Lisa Currier, who directs Chico-based Crisis Care Advocacy and Triage, said the use of crisis-response teams by Chico PD would be a step in the right direction.

Lisa Currier

“I think it’s a positive approach; it’s what we’ve been talking about for years,” Currier said. “If they’re going to do it, that’s great news. But what are the limitations?”

By limitations, Currier said she’s concerned that people in mental crisis will not receive critical follow-up services beyond their immediate emergencies.

Currier said Crisis Care Advocacy and Triage recently responded to a call from the Downtown Chico Ambassadors reporting a naked woman at a coffee shop. By the time Currier arrived, the woman was gone, but Currier found her under a tree in Bidwell Park and stayed in touch with her.

That woman, like many others in mental crisis, has great difficulty navigating Behavioral Health’s “in-take process” without support, Currier said. Crisis Care Advocacy and Triage tries to provide “wrap-around” services to make sure people in crisis are getting any longer-term services they require, she said.

Asked whether the Department of Behavioral Health ever utilizes Crisis Care Advocacy and Triage’s services, Currier replied: “No, but I call them” seeking services for her clients. “Why aren’t they having the conversation with us?”

In response, Kittrell said he hopes the pilot program will assist people in obtaining services and, if possible, avoiding involuntary detention and hospitalization.

“I’m glad Lisa (Currier) is in support of the program,” Kittrell said. “I appreciate all the efforts that Crisis Care Advocacy and Triage provide in the community, and they do interface with our services on a regular basis.”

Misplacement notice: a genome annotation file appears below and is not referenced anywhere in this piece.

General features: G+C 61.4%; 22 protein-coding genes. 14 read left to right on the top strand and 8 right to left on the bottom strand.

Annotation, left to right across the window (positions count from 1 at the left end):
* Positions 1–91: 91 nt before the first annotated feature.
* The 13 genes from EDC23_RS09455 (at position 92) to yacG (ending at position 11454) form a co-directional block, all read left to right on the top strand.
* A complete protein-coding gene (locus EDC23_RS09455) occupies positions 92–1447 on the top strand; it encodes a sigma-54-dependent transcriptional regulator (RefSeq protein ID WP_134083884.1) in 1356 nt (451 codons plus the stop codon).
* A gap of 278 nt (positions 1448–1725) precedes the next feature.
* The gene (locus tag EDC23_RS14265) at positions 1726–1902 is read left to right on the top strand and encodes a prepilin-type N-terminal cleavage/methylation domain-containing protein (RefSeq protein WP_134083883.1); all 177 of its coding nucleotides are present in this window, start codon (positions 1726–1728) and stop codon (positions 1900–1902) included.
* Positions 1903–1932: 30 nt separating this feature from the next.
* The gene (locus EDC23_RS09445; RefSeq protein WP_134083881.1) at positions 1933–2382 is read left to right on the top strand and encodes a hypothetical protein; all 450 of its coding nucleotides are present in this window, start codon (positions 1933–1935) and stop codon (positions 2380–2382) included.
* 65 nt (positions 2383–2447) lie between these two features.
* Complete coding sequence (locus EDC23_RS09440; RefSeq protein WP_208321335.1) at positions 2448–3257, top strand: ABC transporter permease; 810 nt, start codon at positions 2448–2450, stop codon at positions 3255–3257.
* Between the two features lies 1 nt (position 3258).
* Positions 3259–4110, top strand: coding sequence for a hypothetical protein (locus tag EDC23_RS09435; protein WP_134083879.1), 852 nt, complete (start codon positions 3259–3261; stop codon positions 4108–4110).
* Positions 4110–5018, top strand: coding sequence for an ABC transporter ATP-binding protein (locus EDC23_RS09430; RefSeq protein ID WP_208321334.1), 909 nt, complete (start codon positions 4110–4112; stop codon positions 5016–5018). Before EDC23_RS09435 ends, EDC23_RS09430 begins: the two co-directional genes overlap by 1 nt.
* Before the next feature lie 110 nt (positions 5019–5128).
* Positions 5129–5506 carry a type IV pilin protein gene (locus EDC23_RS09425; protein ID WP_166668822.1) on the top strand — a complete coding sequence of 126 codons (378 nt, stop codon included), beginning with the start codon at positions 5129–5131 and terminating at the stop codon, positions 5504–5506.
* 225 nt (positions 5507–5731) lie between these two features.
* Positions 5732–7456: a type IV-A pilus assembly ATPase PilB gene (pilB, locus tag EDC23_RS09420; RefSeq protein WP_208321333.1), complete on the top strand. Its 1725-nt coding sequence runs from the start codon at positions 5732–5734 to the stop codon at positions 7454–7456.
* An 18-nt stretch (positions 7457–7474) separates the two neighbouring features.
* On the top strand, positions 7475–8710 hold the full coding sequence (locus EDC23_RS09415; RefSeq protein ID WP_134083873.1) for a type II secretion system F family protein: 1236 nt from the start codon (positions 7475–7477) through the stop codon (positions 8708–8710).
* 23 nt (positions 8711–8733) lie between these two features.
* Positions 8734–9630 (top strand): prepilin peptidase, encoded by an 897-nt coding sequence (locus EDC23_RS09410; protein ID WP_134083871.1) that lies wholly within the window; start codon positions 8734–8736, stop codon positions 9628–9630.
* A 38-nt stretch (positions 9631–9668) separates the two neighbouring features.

While Butte County will be piloting a 10-hour-a-day crisis response with Chico PD, Shasta County plans to go even further in the spring in partnership with the Redding Police Department.

Shasta is seeking to use a $500,000 state grant to retain Hill Country Health and Wellness Center, according to a recent article in the Redding Record Searchlight. The plan is for Hill Country Health to hire six personnel — three clinicians and three case managers — who would work in pairs and be available 12 to 16 hours per day. In contrast, in the Chico PD pilot, just one counselor would be on duty most times during the 70 hours of coverage per week.

Kittrell told ChicoSol that he saw the need when he became director of the Department of Behavioral Health in 2014 to forge stronger ties with Butte County law enforcement agencies. The closest relationship developed to date has been with the Sheriff’s Department, which has called for Behavioral Health’s assistance in a number of potentially explosive situations, Kittrell said.